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Kelley Downing: “I wish someone had reminded me to watch for my blind spots”

There are a few challenges that male executives don’t have to face. Women executives face guilt that they are either neglecting family for work or short-changing the company. I’m a good listener, but I often think that there are employees, especially men, who complain to me about things they would never say to a male […]

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There are a few challenges that male executives don’t have to face. Women executives face guilt that they are either neglecting family for work or short-changing the company. I’m a good listener, but I often think that there are employees, especially men, who complain to me about things they would never say to a male CEO. I also think that women executives face challenges motivating employees who do not respect women more so than men have to face that challenge.


As a part of our series about powerful women, I had the pleasure of interviewing Kelley Downing. For more than 22 years, Kelley Downing has served as a guiding force for clients at Bartlett Wealth Management and within the community. In her role as a wealth advisor, Kelley blends her keen understanding of the industry with her sincere interest in the clients she serves. Her strong strategic thinking and listening skills enable clients to clarify and articulate their goals. As the first female to serve as President and CEO of Bartlett, Downing has spearheaded innovative efforts to make Bartlett a leader in the region and industry. Under her guidance, the firm has expanded to provide Wealth Management services — a combination of Financial Planning blended with Investment Management. Her expertise has been instrumental in the development of new Bartlett Fund Advantage (BFA) strategies for both institutional and private clients. She formed a mentoring group of younger Bartlett employees to better prepare them as future leaders of the firm and within the community. She has also overseen significant advances in technology, a paperless environment, an online client document portal, virtual desktops and Bartlett’s own ‘cloud’. Because of Kelley’s reputation as a strategic thinker and a roll-up-your-sleeves community supporter, organizations throughout the area have sought her involvement. She has personally served in leadership roles for arts, social service, education and charitable organizations and provided Bartlett’s corporate support to many non-profit groups. Under Kelley’s leadership, Bartlett has earned more than a dozen national recognitions, most recently ranked by the Financial Times as one of the top 300 U.S. registered investment advisers in 2019.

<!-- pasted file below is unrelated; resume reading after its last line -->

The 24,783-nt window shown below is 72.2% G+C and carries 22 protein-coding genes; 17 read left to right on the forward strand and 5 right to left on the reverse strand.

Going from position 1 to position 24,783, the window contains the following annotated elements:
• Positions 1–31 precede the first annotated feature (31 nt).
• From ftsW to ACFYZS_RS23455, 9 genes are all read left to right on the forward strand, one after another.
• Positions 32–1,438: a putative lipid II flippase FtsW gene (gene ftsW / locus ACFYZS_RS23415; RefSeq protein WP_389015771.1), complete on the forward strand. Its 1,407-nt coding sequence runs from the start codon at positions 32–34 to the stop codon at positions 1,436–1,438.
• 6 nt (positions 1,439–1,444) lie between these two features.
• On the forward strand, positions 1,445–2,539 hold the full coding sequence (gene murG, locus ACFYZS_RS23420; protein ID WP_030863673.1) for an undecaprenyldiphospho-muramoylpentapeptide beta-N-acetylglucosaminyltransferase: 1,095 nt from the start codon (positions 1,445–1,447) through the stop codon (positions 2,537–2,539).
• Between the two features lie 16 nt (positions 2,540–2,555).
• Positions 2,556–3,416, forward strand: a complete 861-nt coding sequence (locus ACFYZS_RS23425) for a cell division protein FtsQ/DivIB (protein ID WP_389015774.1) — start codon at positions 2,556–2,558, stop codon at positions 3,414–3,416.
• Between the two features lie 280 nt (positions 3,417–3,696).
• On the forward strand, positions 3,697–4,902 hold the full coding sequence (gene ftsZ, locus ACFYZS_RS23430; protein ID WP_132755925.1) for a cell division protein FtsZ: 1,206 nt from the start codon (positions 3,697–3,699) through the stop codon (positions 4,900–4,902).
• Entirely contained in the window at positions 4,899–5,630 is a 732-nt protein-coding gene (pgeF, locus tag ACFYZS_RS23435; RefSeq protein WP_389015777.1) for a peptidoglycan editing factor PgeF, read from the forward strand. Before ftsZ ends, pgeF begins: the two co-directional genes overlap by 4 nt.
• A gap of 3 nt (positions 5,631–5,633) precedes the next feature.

Thank you so much for doing this with us! Can you tell us a bit about your “backstory”? What led you to this particular career path?

My pursuit to work in syndicated lending out of grad school failed and I ended up working on Wall Street trading commodities. While this was not my first choice, it was an interesting and exciting job where I conducted a lot of research on financial markets (precious metals, interest rates, and currencies) and gained hands-on experience as to how they traded and why. I found that I had an affinity for trading and making split second decisions.

My move to Cincinnati and the equities trading desk at a regional bank was substantially slower-paced but opened up a whole new aspect to long-term investing. The position was a great training ground to manage investments and people. During my 11 years at the bank, I moved on to portfolio management and became manager of institutional investments. Then it was time to move on and I pursued a position as a portfolio manager at Bartlett. The people management skills I learned at the bank helped prepare me for promotion to President and CEO when the opportunity became available in 2007.

Can you share the most interesting story that happened to you since you began leading your company?